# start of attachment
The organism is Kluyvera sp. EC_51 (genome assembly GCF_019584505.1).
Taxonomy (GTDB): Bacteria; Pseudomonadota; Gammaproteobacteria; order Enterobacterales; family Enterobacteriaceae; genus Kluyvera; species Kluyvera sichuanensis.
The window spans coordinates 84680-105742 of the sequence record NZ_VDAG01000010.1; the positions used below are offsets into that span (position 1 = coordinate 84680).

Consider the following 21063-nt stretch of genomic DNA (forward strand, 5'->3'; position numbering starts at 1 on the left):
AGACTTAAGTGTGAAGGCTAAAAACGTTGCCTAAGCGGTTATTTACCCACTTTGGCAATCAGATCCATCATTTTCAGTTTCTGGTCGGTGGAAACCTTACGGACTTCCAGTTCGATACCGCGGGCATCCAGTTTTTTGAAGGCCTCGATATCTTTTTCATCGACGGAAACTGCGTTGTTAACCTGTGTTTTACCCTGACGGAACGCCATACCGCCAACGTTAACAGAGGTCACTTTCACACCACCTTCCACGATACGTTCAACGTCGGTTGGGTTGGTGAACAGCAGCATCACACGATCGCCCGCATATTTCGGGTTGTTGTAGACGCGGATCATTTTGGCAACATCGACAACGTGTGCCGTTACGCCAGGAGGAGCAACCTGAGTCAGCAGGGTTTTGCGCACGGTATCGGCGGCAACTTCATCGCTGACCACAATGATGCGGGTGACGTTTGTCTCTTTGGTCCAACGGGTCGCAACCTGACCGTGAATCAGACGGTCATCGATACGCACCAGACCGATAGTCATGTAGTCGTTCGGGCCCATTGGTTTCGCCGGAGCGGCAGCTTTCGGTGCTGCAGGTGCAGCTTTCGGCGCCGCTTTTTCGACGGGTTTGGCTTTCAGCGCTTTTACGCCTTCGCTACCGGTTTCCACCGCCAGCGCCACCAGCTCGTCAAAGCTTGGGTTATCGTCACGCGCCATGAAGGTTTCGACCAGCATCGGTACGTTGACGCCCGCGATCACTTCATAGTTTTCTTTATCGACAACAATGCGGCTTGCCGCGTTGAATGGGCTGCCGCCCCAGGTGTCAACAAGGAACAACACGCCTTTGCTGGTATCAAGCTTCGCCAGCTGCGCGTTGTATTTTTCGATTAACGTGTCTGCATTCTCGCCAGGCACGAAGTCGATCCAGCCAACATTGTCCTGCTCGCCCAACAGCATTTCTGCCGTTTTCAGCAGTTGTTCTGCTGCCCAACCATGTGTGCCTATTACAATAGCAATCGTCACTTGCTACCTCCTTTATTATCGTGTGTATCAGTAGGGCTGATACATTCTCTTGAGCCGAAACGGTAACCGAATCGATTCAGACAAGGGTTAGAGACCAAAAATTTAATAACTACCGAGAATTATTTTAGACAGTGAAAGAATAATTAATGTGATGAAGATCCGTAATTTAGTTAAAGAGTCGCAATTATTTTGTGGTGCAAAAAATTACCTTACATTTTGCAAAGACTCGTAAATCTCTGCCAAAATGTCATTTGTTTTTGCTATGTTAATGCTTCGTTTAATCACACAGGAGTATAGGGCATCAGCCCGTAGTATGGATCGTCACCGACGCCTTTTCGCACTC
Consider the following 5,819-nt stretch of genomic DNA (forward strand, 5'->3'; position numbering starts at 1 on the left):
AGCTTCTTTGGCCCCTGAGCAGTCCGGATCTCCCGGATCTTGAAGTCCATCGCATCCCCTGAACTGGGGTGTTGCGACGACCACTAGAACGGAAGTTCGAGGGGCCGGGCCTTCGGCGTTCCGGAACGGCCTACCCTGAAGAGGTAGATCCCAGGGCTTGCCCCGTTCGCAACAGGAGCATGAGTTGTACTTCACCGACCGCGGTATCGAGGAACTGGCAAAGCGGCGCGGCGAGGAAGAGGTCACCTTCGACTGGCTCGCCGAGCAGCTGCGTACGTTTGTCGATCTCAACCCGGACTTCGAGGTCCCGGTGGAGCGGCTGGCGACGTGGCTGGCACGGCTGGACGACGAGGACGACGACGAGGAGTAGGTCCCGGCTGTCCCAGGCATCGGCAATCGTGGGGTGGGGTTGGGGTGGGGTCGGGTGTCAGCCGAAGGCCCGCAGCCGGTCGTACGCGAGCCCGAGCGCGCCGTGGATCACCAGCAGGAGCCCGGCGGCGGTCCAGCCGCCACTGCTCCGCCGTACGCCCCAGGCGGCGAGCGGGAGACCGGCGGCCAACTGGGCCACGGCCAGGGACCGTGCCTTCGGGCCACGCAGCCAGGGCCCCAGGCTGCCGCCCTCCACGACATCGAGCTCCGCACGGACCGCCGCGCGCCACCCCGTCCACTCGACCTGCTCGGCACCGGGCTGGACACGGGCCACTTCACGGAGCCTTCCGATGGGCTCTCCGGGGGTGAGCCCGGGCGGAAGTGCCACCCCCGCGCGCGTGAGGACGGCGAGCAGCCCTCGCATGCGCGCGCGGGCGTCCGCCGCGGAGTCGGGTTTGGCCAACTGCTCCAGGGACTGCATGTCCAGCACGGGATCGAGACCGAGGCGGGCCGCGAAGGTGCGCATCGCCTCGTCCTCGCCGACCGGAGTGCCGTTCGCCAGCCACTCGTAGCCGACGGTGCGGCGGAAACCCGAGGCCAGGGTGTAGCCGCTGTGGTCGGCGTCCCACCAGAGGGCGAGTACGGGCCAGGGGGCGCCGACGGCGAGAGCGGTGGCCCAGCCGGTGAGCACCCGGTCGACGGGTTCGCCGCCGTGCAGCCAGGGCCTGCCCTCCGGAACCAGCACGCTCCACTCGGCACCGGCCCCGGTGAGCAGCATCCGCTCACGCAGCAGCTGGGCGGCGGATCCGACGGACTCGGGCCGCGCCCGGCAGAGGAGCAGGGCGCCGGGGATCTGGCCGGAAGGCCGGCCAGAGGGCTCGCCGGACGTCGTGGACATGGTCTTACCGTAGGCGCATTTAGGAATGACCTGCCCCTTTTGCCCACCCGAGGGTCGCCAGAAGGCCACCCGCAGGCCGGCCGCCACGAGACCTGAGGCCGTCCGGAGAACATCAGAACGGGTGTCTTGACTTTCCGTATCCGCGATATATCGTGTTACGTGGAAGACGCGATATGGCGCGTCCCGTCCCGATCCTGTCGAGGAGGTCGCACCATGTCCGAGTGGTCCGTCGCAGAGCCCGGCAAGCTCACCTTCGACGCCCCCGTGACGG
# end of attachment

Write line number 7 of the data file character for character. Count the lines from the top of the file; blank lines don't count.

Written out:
AGCTTCTTTGGCCCCTGAGCAGTCCGGATCTCCCGGATCTTGAAGTCCATCGCATCCCCTGAACTGGGGTGTTGCGACGACCACTAGAACGGAAGTTCGAGGGGCCGGGCCTTCGGCGTTCCGGAACGGCCTACCCTGAAGAGGTAGATCCCAGGGCTTGCCCCGTTCGCAACAGGAGCATGAGTTGTACTTCACCGACCGCGGTATCGAGGAACTGGCAAAGCGGCGCGGCGAGGAAGAGGTCACCTTCGACTGGCTCGCCGAGCAGCTGCGTACGTTTGTCGATCTCAACCCGGACTTCGAGGTCCCGGTGGAGCGGCTGGCGACGTGGCTGGCACGGCTGGACGACGAGGACGACGACGAGGAGTAGGTCCCGGCTGTCCCAGGCATCGGCAATCGTGGGGTGGGGTTGGGGTGGGGTCGGGTGTCAGCCGAAGGCCCGCAGCCGGTCGTACGCGAGCCCGAGCGCGCCGTGGATCACCAGCAGGAGCCCGGCGGCGGTCCAGCCGCCACTGCTCCGCCGTACGCCCCAGGCGGCGAGCGGGAGACCGGCGGCCAACTGGGCCACGGCCAGGGACCGTGCCTTCGGGCCACGCAGCCAGGGCCCCAGGCTGCCGCCCTCCACGACATCGAGCTCCGCACGGACCGCCGCGCGCCACCCCGTCCACTCGACCTGCTCGGCACCGGGCTGGACACGGGCCACTTCACGGAGCCTTCCGATGGGCTCTCCGGGGGTGAGCCCGGGCGGAAGTGCCACCCCCGCGCGCGTGAGGACGGCGAGCAGCCCTCGCATGCGCGCGCGGGCGTCCGCCGCGGAGTCGGGTTTGGCCAACTGCTCCAGGGACTGCATGTCCAGCACGGGATCGAGACCGAGGCGGGCCGCGAAGGTGCGCATCGCCTCGTCCTCGCCGACCGGAGTGCCGTTCGCCAGCCACTCGTAGCCGACGGTGCGGCGGAAACCCGAGGCCAGGGTGTAGCCGCTGTGGTCGGCGTCCCACCAGAGGGCGAGTACGGGCCAGGGGGCGCCGACGGCGAGAGCGGTGGCCCAGCCGGTGAGCACCCGGTCGACGGGTTCGCCGCCGTGCAGCCAGGGCCTGCCCTCCGGAACCAGCACGCTCCACTCGGCACCGGCCCCGGTGAGCAGCATCCGCTCACGCAGCAGCTGGGCGGCGGATCCGACGGACTCGGGCCGCGCCCGGCAGAGGAGCAGGGCGCCGGGGATCTGGCCGGAAGGCCGGCCAGAGGGCTCGCCGGACGTCGTGGACATGGTCTTACCGTAGGCGCATTTAGGAATGACCTGCCCCTTTTGCCCACCCGAGGGTCGCCAGAAGGCCACCCGCAGGCCGGCCGCCACGAGACCTGAGGCCGTCCGGAGAACATCAGAACGGGTGTCTTGACTTTCCGTATCCGCGATATATCGTGTTACGTGGAAGACGCGATATGGCGCGTCCCGTCCCGATCCTGTCGAGGAGGTCGCACCATGTCCGAGTGGTCCGTCGCAGAGCCCGGCAAGCTCACCTTCGACGCCCCCGTGACGG